Also, 12 is a complete number (months in a year, dials on a clock, signs of the zodiac), which makes 13 quite odd.
I don’t know if I completely buy this whole Friday the 13th stuff. Today’s been pretty good so far...knock on wood.
Speaking of knocking on wood, here are some informative pieces on other things people believe for no real reason.
Debunking Myths of Bad Luck
Origins of Superstition
Superstition and Survival
Wednesday, February 11, 2009
10) Donnie Darko (2001)
After a jet engine crashes through his roof, a disturbed teenager (Donnie Darko) comes under the influence of a giant bunny rabbit named Frank, who tells him the world will end in 28 days. Frank convinces him to perform a series of crimes, while all along Donnie is becoming more and more captivated by the notion of time travel. This isn’t your typical scary movie, but for some reason it always gives me the chills. Maybe because it’s so dark; and that rabbit doesn’t help much either.
9) Frailty (2001)
Fenton Meiks enters an FBI agent’s office late at night to confess his knowledge of the “God’s Hand” killer. His knowledge is centred on two young brothers – one of who is telling the story – whose father claims to have been given a list of “demons” (real people) to vanquish (kill) in the name of God. There’s always the question of whether God is actually speaking to his father, or if he’s just crazy. It’s the not-knowing that keeps you watching until the superb (and freaky) twist at the end.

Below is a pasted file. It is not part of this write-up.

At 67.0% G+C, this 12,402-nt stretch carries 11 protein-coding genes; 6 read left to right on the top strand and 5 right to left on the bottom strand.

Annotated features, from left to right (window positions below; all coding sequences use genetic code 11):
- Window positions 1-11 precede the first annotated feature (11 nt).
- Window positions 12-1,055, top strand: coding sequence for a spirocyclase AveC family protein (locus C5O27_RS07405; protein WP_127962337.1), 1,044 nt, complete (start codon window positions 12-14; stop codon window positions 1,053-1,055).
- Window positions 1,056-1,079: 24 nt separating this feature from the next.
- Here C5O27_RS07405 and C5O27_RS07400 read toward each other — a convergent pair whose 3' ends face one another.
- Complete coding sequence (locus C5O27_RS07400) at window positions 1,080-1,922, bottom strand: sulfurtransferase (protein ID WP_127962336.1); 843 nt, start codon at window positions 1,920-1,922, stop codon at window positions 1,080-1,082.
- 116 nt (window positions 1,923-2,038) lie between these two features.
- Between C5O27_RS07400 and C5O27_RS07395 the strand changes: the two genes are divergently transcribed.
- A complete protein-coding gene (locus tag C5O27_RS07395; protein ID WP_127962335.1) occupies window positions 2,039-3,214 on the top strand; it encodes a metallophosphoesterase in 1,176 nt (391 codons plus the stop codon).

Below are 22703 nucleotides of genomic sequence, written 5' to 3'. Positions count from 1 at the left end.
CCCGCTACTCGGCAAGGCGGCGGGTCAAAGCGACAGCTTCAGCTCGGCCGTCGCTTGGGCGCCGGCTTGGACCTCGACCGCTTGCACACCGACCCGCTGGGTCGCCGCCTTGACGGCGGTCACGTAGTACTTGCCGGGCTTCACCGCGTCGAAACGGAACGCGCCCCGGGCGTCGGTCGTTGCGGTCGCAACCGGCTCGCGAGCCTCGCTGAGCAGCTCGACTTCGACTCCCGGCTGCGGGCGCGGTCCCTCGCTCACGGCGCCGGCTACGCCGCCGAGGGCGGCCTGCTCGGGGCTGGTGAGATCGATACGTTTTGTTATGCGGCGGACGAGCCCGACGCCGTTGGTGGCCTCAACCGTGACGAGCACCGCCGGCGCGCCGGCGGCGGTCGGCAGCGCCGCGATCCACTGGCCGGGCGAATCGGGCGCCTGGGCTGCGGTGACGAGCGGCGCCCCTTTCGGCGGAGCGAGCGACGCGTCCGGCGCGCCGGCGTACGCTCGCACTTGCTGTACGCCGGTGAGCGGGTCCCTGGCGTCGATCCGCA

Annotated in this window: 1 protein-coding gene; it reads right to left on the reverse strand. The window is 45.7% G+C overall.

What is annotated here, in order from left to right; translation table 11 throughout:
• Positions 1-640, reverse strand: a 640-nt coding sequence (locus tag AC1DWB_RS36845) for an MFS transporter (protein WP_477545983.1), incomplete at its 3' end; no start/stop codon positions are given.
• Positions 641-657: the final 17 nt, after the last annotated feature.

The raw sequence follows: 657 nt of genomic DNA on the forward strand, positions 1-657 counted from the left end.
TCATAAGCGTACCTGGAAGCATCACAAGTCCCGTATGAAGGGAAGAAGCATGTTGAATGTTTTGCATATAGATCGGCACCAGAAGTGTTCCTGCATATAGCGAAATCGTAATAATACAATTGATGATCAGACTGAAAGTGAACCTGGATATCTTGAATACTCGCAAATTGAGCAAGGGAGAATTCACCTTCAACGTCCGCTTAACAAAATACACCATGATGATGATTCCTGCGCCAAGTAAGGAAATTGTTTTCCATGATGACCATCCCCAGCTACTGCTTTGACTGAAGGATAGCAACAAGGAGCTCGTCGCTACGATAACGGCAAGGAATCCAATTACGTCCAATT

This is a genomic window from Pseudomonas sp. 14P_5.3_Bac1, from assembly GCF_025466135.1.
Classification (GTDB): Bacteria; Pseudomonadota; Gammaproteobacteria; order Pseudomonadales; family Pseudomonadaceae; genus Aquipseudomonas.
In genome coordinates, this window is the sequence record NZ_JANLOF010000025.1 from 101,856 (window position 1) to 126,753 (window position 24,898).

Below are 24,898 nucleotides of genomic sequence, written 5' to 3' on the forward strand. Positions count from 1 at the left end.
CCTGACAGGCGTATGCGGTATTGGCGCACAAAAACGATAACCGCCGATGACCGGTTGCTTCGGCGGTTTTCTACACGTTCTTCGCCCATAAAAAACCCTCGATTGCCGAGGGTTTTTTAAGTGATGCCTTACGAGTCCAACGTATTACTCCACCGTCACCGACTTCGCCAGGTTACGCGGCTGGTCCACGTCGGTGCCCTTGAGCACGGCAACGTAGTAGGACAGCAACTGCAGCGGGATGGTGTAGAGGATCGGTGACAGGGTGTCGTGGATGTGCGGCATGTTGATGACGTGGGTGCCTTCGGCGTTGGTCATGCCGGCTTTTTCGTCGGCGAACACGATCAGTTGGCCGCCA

8) The Mist (2007)
A group of citizens are stranded in a supermarket when an eerie mist rolls into town. Hiding in the fog are giant carnivorous insect-like creatures that may or may not be supernatural. While the creatures themselves put on a good show, the scariest aspect of the movie is how people react to life-threatening situations, and how quickly they can turn against each other.
7) Village of the Damned (1995)
In a small town, ten women mysteriously become pregnant and give birth at the exact same time. Weird, right? Creepier is that when the children grow older, they all have white hair and glowing eyes, can read people’s thoughts, and make them do things against their will. Need I say more? (Even looking at that movie cover terrifies me.)
6) Stir of Echoes (1999)
When Tom Whitzky is hypnotized at a party he begins to see the ghost of a young girl in his house, leading him to embark on a search for the horrifying truth of what happened to her. What makes this movie creepy is the originality and believability of Tom’s supernatural experiences, and the bizarre change of character he undergoes to find some answers. The ghost is pretty freaky-looking too.
Tuesday, February 10, 2009
What could be scarier than being stranded at a haunted hotel when your own family is trying to kill you? Or running into twin little-girl-ghosts (the worst kind of ghosts) while you’re innocently roaming the halls on your tricycle? Or seeing a tidal wave of blood hurling towards you? Aside from these hair-raising scenarios, this movie has so many memorable lines that it couldn’t not be in this list. “All scare and no help makes The Shining a creepy movie.” I tried.
4) The Sixth Sense (1999)